Taxi Tehran is the third clandestine film directed and written by acclaimed Iranian director, Jafar Pahani since a twenty-year ban on filmmaking was imposed on him in 2010. After being charged with spreading anti-government propaganda, Pahani was placed under house arrest and brilliantly managed to smuggle This is Not a Film (2011) into the Cannes film festival on a USB stick hidden in a cake. After that self-portrait, where Pahani questions how to continue working after his sentencing, he released Closed Curtain (2013), filmed when he was suffering from depression, which won the Silver Bear for Best Script at the Berlinale. Yet in 2015, Pahani escapes the prison of his home and moves into the inconspicuous world of taxi driving, camouflaged among Iran’s bustling capital city, Tehran. Using small, high definition cameras, in a fly-on-the-wall documentary style, Pahani captures a sense of defiance in the characters who ride in his taxi.
Taxi Tehran explores the injustices of Iranian society through the dialogue between the passengers and Pahani, as he opens the film with a debate surrounding the death penalty. A poised and intelligent woman asserts an existential view that man is not born a criminal, yet the Sharia law does not uncover the root cause of the crime: instead, it is quick to judge and make examples of people through inhumane executions without solving the matter. Indeed, Pahani’s work for human rights through the medium of filmmaking has won him a number of prizes, including the European Parliament’s Sakharov Prize for Freedom of Thought in 2012, whose laureates include Nelson Mandela.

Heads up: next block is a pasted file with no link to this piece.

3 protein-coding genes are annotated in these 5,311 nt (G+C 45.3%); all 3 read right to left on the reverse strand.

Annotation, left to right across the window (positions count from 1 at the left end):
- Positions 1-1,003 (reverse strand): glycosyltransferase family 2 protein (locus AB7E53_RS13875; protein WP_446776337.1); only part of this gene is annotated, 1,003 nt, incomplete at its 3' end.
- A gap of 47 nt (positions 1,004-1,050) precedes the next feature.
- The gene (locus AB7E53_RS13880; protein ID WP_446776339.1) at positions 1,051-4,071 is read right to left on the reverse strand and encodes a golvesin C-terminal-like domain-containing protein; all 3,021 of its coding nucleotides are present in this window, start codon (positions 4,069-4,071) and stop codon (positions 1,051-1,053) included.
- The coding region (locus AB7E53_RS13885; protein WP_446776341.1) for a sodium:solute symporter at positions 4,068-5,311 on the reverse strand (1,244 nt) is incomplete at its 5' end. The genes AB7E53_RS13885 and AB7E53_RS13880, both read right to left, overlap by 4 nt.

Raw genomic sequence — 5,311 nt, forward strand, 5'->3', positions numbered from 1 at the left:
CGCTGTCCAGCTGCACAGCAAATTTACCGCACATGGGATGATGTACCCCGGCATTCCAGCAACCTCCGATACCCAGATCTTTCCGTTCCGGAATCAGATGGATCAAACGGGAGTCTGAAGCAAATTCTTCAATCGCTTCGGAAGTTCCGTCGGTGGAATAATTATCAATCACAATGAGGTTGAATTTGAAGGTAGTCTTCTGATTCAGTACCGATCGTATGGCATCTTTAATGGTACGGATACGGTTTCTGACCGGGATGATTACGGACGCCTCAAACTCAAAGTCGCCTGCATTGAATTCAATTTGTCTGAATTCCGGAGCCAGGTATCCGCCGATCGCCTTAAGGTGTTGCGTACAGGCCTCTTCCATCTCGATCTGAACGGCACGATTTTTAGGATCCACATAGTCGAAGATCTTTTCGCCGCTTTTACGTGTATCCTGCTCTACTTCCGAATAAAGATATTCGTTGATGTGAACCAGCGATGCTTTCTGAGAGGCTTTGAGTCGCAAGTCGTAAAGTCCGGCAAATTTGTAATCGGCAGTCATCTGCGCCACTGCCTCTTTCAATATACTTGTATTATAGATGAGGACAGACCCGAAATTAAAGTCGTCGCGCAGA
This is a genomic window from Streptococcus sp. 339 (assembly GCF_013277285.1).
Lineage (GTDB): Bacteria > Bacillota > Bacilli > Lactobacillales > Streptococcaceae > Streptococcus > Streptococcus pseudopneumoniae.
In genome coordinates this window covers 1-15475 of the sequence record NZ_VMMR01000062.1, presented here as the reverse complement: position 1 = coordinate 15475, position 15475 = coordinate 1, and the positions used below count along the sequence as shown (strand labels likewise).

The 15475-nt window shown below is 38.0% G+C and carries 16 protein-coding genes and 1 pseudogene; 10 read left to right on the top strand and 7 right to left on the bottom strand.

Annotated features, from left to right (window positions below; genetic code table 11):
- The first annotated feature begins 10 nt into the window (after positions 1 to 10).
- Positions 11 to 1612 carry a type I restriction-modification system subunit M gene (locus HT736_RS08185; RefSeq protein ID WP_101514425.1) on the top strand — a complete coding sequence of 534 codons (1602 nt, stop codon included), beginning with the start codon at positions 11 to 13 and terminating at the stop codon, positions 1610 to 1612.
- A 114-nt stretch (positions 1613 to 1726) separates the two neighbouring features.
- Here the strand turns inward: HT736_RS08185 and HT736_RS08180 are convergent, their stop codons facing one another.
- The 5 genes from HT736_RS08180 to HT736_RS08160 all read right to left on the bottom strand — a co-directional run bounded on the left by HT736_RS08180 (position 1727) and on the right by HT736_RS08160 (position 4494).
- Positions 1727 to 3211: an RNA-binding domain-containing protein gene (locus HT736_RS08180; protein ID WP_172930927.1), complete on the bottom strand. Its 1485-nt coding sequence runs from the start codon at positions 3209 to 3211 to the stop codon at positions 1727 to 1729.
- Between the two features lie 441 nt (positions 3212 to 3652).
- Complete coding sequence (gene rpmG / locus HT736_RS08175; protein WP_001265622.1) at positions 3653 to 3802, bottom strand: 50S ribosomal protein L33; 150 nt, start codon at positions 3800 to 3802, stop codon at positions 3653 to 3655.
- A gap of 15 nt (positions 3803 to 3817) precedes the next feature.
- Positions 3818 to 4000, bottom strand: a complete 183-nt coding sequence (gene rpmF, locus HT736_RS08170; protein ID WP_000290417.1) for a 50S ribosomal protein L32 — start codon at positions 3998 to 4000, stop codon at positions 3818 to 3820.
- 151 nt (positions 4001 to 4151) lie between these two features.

In a breach of his interview ban with the media, Pahani stated, “Nothing can prevent me from making films since when being pushed to the ultimate corners I connect with my inner-self and, in such private spaces, despite all limitations, the necessity to create becomes even more of an urge.” Pahani seems to be commenting on how there is always room for art and creativity despite rules and limitations. Pahani’s awe-inspiring, outspoken young niece lists her teacher’s guidelines for filming a ‘screenable’ film, by avoiding ‘sordid realism’ and political subject matter. Thus we cannot help but feel lucky to have sneaked into this censored world.
With no credits to protect the collaborators of the film, Taxi Tehran is a cry against the restrictive Iranian laws on cinema. Pahani’s wry smile resonates long after, leaving the audience feeling collectively proud of the director’s ingenuity. Art and ideas are triumphant despite the backdrop of small-minded oppression. However, Pahani stresses he is not a political director but rather an advocate of human rights; someone who is brave enough to expose injustice. It is the director’s humbleness, his intelligence and his wit that prevail. It was Pahani’s tearful niece who collected the Golden Bear award for Best Film at the Berlinale last year. The law may have prevented him from travelling, but his messages of perseverance have permeated society even through the wall of injustice.
Images courtesy of New Wave films